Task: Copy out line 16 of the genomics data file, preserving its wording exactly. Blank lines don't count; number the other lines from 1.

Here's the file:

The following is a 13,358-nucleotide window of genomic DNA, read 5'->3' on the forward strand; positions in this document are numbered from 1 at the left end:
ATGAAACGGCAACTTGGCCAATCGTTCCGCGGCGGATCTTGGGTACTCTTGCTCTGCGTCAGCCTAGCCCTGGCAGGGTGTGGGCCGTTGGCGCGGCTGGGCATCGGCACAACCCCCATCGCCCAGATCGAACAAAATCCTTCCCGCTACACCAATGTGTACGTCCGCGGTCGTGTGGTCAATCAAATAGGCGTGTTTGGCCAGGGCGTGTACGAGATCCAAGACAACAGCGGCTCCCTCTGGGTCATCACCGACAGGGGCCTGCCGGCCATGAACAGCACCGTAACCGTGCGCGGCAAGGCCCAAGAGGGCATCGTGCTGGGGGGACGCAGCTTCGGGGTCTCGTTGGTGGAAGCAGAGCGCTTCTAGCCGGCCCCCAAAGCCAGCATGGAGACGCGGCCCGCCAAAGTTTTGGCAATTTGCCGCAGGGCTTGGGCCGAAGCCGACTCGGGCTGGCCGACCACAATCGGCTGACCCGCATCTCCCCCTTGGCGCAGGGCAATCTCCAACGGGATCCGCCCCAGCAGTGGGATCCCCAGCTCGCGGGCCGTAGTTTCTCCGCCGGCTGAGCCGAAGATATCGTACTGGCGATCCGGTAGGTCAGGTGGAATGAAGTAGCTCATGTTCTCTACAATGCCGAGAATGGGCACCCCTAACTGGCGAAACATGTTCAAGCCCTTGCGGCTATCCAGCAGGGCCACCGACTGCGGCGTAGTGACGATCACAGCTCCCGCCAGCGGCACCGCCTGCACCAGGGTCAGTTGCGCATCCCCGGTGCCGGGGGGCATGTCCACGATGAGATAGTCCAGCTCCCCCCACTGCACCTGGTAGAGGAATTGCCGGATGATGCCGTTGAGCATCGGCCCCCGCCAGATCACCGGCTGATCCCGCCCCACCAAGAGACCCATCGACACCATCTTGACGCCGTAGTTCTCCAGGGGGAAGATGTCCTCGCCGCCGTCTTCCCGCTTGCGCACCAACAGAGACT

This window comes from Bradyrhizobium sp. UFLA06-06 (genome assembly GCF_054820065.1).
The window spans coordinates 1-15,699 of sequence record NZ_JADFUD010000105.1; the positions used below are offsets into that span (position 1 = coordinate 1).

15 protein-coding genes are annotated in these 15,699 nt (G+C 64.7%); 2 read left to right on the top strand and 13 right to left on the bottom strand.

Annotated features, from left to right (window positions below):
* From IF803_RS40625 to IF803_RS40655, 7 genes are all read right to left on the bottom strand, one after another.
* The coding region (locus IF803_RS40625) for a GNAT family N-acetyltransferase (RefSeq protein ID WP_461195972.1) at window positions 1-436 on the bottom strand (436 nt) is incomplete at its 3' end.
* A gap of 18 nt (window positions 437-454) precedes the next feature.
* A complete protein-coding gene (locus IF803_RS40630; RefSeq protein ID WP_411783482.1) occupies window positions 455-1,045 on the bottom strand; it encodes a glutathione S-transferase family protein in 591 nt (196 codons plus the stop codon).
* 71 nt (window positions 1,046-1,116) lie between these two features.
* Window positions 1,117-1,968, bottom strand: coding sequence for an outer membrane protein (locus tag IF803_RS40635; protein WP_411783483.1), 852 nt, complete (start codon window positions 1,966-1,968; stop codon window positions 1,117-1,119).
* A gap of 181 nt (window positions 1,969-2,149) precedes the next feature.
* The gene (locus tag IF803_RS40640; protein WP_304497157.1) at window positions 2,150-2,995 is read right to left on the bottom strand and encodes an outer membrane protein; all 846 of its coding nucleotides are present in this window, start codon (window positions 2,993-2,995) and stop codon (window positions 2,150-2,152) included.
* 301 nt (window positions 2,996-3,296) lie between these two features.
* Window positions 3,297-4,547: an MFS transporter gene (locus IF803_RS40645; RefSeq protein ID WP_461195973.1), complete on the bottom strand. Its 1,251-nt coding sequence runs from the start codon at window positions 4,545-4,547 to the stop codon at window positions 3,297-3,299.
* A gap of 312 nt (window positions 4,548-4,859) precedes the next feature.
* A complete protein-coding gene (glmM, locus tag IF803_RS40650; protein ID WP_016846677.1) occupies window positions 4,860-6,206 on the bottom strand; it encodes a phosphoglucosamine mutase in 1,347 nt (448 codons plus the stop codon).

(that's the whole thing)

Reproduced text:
* Window positions 3,297-4,547: an MFS transporter gene (locus IF803_RS40645; RefSeq protein ID WP_461195973.1), complete on the bottom strand. Its 1,251-nt coding sequence runs from the start codon at window positions 4,545-4,547 to the stop codon at window positions 3,297-3,299.